Tuesday, August 7, 2012

Breaking news and perceptions

By Delia Beristain (Fort Washington, MD)

The past few days have felt like weeks: not in a negative sense, but because we have been unbelievably productive, and have made an effort to maintain our spirits awake and aware in order to fully grasp every meaningful moment in the program. I enjoyed meeting amazing people from different states, since I rarely get to meet such friendly and relatable people who stand their grounds passionately and yet are open to discussion and to sharing new ideas.

One of the highlights of the program was the breaking news workshop by CNN producer Brian Rokus. He was one of the most energetic and hilarious people I’ve ever met, and he unfailingly transmits his energy whether you try to soak in it or not.

He also discarded the narrow view of journalism I held for a long time. Journalism is stereotypically portrayed as a boring office job with personal opinions disguised as newsworthy stories. However, I have never seen someone as excited about their job as he is, especially due to the exposure he’s had abroad. He gave us insight into some of the stories he has covered, such as 9/11 and Hurricane Katrina, and he discussed the inconveniences and challenges he has faced along the way while covering stories of that magnitude.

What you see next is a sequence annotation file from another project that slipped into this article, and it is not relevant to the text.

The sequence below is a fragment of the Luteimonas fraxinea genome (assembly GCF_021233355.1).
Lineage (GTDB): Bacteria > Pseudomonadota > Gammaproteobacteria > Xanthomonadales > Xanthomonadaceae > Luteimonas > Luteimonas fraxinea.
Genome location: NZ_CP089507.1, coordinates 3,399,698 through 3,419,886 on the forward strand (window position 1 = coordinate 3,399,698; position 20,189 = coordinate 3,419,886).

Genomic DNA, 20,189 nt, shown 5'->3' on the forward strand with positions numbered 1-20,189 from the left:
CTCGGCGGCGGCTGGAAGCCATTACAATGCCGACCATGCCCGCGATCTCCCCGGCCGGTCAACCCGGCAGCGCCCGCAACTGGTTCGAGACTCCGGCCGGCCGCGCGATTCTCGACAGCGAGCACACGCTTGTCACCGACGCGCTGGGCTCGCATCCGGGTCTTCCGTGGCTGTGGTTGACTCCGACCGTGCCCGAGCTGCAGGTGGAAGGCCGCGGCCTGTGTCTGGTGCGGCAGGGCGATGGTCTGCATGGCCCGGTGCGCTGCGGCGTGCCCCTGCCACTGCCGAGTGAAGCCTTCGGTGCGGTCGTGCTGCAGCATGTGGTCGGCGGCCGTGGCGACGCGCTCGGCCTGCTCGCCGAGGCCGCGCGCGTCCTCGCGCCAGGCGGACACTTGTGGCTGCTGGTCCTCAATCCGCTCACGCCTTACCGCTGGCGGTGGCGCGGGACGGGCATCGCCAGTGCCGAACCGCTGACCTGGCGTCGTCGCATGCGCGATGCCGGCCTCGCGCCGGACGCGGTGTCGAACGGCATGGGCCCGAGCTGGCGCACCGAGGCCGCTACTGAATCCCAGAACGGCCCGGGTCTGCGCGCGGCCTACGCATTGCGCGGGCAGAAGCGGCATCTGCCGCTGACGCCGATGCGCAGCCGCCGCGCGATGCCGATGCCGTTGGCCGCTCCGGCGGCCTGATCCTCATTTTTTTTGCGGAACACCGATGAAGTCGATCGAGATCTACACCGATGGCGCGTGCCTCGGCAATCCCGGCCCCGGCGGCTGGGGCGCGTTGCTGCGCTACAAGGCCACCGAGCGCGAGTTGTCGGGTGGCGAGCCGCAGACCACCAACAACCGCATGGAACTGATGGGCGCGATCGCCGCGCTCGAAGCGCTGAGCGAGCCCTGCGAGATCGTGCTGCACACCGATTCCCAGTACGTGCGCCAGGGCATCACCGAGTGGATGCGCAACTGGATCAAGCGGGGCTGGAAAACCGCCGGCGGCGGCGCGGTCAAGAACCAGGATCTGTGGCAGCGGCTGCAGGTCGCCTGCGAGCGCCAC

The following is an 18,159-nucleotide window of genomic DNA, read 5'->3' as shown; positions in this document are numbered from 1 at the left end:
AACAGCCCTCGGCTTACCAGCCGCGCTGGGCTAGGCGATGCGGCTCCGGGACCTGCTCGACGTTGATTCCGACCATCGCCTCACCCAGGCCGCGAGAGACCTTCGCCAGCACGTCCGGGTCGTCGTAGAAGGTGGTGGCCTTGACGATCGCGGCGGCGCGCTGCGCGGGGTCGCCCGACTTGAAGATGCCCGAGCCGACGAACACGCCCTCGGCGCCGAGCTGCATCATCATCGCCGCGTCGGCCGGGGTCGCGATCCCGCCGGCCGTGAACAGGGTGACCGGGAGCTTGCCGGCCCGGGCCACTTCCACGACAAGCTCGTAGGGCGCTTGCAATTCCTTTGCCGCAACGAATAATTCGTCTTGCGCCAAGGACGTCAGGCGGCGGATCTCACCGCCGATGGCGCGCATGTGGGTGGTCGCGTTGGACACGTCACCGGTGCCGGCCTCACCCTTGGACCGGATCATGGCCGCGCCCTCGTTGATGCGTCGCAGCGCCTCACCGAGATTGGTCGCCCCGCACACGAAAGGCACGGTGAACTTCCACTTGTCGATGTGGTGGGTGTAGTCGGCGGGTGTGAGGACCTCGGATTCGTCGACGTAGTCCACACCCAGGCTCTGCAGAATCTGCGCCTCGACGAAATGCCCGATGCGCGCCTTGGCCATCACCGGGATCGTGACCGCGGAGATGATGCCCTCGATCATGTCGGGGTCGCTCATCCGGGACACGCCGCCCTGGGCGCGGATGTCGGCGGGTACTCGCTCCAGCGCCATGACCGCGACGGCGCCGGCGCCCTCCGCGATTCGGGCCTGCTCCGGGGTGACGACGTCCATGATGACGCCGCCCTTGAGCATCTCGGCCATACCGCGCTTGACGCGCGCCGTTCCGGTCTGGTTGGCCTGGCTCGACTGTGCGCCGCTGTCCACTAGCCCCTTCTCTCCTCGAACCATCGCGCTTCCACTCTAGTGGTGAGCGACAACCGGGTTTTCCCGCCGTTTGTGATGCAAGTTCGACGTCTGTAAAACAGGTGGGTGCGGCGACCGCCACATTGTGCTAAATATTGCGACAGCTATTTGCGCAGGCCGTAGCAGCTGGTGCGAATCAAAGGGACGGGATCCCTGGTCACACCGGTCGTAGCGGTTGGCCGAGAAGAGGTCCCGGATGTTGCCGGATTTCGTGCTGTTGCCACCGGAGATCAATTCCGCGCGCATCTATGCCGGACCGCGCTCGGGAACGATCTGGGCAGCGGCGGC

I’ve also learned that broadcast journalism is not only about catastrophic events, even though it is usually interpreted that way. Rather, it is more about humanizing stories in order to show people that there are issues out there that need to be addressed. Although broadcast journalism is not my specific area of interest, Rokus’ enthusiasm inspires me to at least consider it, and also encourages me to work on my communication skills, which are vital regardless of what career I decide to pursue.

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